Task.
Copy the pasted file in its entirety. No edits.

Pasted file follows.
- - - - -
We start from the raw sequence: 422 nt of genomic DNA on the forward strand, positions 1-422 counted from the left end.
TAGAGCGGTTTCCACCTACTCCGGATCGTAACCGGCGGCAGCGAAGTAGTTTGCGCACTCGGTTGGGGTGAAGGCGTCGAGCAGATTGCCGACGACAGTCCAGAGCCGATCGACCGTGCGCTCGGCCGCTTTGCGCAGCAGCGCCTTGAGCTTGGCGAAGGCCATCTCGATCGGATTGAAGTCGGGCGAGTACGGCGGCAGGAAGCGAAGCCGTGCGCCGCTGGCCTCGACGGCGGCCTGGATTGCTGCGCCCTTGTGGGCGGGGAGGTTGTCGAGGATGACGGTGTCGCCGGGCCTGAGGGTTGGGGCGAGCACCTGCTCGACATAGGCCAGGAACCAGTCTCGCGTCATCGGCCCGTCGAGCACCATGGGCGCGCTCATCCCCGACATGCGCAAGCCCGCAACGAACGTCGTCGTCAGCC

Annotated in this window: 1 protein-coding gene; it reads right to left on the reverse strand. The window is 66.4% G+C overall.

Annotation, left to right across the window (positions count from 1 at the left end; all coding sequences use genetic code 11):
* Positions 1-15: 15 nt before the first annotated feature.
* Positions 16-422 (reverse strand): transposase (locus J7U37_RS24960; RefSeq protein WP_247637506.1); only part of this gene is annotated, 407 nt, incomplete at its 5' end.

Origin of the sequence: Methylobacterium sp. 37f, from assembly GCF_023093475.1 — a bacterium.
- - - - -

We start from the raw sequence: 422 nt of genomic DNA on the forward strand, positions 1-422 counted from the left end.
TAGAGCGGTTTCCACCTACTCCGGATCGTAACCGGCGGCAGCGAAGTAGTTTGCGCACTCGGTTGGGGTGAAGGCGTCGAGCAGATTGCCGACGACAGTCCAGAGCCGATCGACCGTGCGCTCGGCCGCTTTGCGCAGCAGCGCCTTGAGCTTGGCGAAGGCCATCTCGATCGGATTGAAGTCGGGCGAGTACGGCGGCAGGAAGCGAAGCCGTGCGCCGCTGGCCTCGACGGCGGCCTGGATTGCTGCGCCCTTGTGGGCGGGGAGGTTGTCGAGGATGACGGTGTCGCCGGGCCTGAGGGTTGGGGCGAGCACCTGCTCGACATAGGCCAGGAACCAGTCTCGCGTCATCGGCCCGTCGAGCACCATGGGCGCGCTCATCCCCGACATGCGCAAGCCCGCAACGAACGTCGTCGTCAGCC

Annotated in this window: 1 protein-coding gene; it reads right to left on the reverse strand. The window is 66.4% G+C overall.

Annotation, left to right across the window (positions count from 1 at the left end; all coding sequences use genetic code 11):
* Positions 1-15: 15 nt before the first annotated feature.
* Positions 16-422 (reverse strand): transposase (locus J7U37_RS24960; RefSeq protein WP_247637506.1); only part of this gene is annotated, 407 nt, incomplete at its 5' end.

Origin of the sequence: Methylobacterium sp. 37f, from assembly GCF_023093475.1 — a bacterium.